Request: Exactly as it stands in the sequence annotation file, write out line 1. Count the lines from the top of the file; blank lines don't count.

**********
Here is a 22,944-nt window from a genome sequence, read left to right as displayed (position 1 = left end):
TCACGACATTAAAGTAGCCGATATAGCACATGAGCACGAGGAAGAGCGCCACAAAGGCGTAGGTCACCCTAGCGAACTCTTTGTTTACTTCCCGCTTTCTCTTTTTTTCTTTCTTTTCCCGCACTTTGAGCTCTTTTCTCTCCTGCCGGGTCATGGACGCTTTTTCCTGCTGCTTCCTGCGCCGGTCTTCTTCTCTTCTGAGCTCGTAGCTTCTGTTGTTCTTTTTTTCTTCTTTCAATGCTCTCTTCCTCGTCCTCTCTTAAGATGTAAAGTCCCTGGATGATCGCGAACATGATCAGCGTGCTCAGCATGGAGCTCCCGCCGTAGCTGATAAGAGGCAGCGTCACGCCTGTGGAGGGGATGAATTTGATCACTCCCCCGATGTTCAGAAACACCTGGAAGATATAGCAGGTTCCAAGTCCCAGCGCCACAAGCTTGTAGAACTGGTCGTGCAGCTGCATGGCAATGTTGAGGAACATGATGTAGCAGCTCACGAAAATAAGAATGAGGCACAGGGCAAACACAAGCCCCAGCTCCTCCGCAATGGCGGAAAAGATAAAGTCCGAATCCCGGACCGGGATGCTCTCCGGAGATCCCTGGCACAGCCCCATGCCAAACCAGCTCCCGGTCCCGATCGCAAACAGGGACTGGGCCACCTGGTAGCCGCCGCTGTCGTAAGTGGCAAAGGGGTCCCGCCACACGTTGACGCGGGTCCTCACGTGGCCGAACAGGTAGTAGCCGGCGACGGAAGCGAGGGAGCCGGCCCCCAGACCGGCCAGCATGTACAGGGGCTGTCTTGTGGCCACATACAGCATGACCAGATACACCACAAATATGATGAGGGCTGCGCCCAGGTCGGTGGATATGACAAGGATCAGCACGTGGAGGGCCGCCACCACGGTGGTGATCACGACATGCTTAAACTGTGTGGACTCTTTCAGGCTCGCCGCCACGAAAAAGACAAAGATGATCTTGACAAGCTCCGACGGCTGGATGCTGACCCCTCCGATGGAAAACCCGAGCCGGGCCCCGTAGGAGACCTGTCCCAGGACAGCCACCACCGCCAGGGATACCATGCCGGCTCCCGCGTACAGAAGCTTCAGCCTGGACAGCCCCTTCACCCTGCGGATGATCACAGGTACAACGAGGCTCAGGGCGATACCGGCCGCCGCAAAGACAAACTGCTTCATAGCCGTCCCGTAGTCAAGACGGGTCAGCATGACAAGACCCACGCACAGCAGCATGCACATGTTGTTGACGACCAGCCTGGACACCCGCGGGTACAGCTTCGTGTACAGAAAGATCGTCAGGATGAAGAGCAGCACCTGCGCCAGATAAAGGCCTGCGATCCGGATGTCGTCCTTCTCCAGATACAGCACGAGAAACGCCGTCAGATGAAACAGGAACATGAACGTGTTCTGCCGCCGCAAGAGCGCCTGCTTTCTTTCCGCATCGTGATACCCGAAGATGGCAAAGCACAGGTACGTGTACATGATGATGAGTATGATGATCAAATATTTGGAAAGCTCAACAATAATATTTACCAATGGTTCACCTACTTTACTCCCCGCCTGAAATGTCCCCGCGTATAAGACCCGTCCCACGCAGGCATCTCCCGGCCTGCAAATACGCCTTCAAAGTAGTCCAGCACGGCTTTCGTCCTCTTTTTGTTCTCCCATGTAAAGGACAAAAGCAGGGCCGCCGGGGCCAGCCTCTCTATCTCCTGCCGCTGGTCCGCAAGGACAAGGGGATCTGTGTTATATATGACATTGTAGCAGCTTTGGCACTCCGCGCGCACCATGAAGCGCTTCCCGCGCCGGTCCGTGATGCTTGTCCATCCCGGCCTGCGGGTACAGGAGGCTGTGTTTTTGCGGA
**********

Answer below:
Here is a 22,944-nt window from a genome sequence, read left to right as displayed (position 1 = left end):